Any trip to the Red Centre begins and ends at Alice Springs
, the centre of Australia
. Supporting an area of many thousands of kilometres, Alice Springs
supports regions far beyond the reach of the immediate population
People come to the Red Centre for their first time to see our nation's icon - Ayers Rock (Uluru). Those who come again will have realised on their first visit that the region is enormous, the distances gigantic and best explored given time and self-sufficiency.
Four wheel driving has become the nation's favourite recreation
, although it is not limited to locals. With a country as harsh and large as this you can always find a place to hire a 4WD that is well equipped and suited to the Australian outback conditions to get you there. For those that prefer a bit of guidance there are countless companies that offer safaris, tag-alongs and even 4WD bus tours to enable you to see as much of the highlights in one visit.
You can't come to the Red Centre without seeing a few major features: Ayers Rock and the Olgas, in the Uluru-Kata Tjuta National Park, some 500kms south-west of Alice Springs
, at least some of the West MacDonnell Ranges
(Simpson's Gap - Ormiston Gorge
is all bitumen), Kings Canyon
and Arltunga Historic Reserve.
If you've got a bit more time, have a 4WD and are self-sufficient don't miss Rainbow Valley
, Chambers Pillar
, Boggy Hole
in the Finke Gorge and the magnificent gorges and quiet spaces of the East MacDonnell Ranges. You can also put your feet on the planimetric centre of Australia
at the Lambert Centre
just out of the Finke township.
The most important thing to remember about a trip to the Red Centre is to give yourself enough time to really soak up the atmosphere. It's a special place where the colours, the sounds and the textures really need to be savoured. The region offers some of the most varied walking trails within Australia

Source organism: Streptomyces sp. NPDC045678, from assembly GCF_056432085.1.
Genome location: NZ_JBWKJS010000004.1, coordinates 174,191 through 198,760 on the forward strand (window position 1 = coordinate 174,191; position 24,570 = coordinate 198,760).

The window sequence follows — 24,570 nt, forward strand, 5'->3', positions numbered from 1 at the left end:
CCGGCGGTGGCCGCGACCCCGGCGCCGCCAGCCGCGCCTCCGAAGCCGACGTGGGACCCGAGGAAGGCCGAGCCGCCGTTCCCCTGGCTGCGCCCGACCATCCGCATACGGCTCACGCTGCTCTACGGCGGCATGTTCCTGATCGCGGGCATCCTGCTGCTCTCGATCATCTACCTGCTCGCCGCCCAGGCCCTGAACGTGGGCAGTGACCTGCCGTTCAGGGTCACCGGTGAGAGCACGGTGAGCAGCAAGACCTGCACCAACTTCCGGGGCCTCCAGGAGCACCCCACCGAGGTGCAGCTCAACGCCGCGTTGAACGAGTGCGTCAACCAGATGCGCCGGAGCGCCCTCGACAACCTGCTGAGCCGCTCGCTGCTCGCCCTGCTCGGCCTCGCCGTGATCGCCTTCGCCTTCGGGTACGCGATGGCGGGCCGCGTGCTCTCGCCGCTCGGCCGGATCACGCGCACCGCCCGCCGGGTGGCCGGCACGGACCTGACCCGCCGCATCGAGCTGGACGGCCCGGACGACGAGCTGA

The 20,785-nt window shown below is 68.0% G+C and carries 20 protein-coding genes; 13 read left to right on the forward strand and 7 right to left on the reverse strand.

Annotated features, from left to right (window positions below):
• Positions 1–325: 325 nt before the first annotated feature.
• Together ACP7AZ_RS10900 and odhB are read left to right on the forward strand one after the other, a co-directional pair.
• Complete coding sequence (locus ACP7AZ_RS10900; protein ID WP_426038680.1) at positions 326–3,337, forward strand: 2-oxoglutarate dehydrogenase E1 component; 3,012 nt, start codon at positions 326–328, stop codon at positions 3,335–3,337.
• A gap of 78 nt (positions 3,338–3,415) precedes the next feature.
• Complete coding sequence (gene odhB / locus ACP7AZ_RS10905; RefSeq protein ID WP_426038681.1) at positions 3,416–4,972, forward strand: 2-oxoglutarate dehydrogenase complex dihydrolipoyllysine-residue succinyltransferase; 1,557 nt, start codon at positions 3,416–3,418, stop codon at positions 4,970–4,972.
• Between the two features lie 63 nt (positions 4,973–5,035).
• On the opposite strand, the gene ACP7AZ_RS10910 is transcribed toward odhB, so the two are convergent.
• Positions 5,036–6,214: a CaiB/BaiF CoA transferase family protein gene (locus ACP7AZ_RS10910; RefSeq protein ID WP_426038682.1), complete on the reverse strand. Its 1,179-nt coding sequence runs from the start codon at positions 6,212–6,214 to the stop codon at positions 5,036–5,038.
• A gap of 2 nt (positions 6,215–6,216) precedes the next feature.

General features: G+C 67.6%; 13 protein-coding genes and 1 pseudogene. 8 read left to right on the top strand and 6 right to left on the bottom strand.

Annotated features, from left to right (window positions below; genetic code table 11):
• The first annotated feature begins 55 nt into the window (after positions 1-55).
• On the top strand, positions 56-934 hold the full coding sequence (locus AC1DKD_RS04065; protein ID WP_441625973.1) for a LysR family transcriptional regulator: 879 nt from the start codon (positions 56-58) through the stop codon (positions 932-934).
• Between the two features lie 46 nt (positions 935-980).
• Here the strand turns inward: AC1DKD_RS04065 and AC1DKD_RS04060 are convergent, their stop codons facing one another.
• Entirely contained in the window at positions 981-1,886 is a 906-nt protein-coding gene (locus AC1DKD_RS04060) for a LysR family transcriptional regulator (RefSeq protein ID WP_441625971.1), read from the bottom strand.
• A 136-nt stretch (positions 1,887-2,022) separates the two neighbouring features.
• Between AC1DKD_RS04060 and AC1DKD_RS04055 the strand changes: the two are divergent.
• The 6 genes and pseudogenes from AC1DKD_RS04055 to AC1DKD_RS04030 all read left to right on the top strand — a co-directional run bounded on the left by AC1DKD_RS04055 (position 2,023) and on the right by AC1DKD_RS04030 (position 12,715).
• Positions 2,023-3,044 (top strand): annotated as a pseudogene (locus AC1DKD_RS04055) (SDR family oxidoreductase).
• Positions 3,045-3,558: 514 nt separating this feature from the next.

, especially throughout the West MacDonnell Ranges
. Vehicles are for travelling the great distances between attractions but once you've arrived a true appreciation of this timeless land is to put some leg work into it.
The Red Centre is one of the most photographed regions in the country and if you've always wanted to try your hand at this rewarding activity this might be the ideal place to start with rich warm colours, enchanting sunsets and never-ending clear skies.
Some excellent treks can be planned around Alice Springs
in almost every direction if you have a 4WD vehicle. The McDonald Ranges, Finke Gorge, Palm Valley
, New Crown, Old Andado
, Dalhousie Springs
, Mt Dare, are all excellent 4WD locations within reach of Alice Springs
To head west into the Region , the Anne Beadell, Gunbarrel Highway, or the alternative Great Central Road, are the best options for 4WDs. And the quickest route into the Kimberley is via the Tanami, whilst the Plenty Highway or Simpson Desert is the way to go east into Queensland. To head south, 4WDs will enjoy the Oodnadatta Track.
For 2WD vehicles the Stuart Highway provides the best access north to either Darwin in the , or towards in the south. The Barkley Highway is the main bitumen route for heading east into Queensland. 2WDs can go west towards Perth along the Great Central Road, but not the Gunbarrel Highway, which is strictly 4WD.
April - October is the ideal time to visit the Red Centre, while temperatures are less extreme. Mid summer can be oppressively hot and December - March is the wet season. Winter can be very cold at night, dropping to below 0°C, although day temperatures will still be in the low twenties.